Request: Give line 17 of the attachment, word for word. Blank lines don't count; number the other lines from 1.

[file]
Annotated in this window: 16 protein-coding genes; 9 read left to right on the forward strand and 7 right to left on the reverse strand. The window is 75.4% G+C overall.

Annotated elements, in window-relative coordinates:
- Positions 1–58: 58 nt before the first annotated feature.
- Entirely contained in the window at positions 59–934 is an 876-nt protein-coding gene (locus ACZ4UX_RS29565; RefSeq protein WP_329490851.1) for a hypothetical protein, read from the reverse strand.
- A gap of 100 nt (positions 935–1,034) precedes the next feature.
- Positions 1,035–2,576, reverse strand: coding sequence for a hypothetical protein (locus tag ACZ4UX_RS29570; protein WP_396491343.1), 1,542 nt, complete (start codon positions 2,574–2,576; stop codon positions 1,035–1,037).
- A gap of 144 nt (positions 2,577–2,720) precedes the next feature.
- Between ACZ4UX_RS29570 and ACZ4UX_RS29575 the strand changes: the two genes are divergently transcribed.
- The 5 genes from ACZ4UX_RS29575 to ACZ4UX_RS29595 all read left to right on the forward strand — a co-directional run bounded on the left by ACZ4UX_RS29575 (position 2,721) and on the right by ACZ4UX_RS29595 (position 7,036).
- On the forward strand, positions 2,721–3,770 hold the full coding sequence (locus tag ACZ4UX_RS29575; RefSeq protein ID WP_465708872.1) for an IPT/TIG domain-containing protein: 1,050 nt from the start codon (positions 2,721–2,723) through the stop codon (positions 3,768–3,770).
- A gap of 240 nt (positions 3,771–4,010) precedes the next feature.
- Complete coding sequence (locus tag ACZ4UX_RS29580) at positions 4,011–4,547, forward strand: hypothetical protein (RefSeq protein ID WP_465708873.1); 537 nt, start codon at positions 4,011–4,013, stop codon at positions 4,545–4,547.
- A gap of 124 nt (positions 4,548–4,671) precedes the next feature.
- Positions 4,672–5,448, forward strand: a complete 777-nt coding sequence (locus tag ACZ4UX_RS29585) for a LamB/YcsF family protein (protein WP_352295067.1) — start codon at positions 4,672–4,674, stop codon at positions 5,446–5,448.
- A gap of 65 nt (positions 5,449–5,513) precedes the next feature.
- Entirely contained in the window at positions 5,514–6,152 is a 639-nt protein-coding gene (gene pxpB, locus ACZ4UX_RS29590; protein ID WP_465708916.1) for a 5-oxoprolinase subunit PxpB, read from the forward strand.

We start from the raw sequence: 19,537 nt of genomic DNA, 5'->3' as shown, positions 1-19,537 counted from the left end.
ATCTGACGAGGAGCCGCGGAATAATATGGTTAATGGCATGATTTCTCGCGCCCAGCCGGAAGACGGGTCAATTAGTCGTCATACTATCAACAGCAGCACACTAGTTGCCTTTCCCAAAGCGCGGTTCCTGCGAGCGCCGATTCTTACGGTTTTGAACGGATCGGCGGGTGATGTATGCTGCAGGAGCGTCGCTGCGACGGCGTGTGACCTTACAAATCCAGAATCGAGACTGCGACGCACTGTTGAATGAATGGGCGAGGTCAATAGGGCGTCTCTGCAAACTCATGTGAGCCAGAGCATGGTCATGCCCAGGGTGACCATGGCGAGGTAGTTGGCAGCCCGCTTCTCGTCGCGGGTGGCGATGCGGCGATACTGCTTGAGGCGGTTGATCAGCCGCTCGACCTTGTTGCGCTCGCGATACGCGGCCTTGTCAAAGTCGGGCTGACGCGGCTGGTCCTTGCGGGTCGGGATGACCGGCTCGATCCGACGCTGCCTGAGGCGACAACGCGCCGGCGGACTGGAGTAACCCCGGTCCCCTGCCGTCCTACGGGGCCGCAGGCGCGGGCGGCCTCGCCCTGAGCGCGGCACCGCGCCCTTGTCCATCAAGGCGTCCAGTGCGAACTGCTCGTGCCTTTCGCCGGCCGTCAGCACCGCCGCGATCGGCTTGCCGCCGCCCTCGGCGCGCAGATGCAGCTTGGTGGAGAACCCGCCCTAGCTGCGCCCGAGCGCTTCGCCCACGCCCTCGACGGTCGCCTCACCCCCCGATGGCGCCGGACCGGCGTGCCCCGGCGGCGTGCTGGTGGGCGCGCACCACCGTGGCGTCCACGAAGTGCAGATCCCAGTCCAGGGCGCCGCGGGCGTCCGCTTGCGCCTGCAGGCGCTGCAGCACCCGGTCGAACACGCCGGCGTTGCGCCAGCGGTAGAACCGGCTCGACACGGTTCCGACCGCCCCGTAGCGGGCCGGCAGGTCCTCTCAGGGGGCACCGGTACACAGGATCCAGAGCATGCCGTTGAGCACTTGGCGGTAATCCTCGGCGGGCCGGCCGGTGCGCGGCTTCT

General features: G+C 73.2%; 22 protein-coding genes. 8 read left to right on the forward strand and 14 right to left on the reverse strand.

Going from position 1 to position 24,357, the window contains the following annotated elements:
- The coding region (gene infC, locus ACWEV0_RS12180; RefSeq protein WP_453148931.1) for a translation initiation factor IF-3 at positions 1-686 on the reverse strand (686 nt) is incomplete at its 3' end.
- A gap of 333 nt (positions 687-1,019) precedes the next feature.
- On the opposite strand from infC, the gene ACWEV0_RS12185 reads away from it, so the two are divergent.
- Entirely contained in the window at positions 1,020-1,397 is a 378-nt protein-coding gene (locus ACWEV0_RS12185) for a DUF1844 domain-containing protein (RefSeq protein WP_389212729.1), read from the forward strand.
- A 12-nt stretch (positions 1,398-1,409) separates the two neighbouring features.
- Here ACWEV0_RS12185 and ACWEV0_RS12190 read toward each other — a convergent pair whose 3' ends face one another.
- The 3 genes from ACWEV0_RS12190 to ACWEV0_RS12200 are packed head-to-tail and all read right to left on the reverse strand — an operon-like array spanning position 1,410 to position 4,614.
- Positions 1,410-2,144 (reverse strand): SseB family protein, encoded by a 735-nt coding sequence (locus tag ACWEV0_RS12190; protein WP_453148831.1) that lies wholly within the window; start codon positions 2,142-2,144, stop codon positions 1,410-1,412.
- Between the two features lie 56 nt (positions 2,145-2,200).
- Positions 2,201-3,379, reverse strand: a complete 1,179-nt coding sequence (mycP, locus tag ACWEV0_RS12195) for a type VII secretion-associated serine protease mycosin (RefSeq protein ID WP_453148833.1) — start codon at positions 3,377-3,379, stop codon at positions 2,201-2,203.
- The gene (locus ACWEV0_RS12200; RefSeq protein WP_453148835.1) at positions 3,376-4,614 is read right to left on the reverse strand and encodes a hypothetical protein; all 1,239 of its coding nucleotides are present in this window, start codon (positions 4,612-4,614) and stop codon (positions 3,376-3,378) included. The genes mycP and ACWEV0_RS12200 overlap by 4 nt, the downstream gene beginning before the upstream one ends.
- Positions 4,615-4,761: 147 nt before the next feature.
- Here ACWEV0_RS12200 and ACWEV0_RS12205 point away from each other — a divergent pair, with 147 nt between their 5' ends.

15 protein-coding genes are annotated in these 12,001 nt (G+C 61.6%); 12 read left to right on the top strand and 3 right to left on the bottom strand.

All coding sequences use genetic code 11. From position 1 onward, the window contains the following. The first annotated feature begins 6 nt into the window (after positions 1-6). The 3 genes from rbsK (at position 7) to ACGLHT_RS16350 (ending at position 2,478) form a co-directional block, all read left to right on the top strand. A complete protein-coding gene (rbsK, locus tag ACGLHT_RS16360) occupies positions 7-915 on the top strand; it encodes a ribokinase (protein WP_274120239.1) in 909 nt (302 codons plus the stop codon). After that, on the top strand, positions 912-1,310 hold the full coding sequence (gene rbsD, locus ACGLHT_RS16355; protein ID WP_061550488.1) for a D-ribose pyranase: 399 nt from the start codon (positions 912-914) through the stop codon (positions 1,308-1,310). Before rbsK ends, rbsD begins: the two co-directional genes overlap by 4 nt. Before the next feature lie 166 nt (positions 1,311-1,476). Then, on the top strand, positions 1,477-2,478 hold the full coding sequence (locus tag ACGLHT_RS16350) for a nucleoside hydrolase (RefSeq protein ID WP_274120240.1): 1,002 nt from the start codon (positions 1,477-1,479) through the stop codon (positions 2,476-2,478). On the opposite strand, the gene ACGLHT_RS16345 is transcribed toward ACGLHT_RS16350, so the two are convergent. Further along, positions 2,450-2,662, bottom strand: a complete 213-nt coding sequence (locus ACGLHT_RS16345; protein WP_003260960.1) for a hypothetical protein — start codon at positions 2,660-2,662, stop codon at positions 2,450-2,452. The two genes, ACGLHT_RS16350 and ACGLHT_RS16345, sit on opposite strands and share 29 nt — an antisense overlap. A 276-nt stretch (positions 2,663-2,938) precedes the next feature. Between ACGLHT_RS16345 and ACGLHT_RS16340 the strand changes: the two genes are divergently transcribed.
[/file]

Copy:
We start from the raw sequence: 19,537 nt of genomic DNA, 5'->3' as shown, positions 1-19,537 counted from the left end.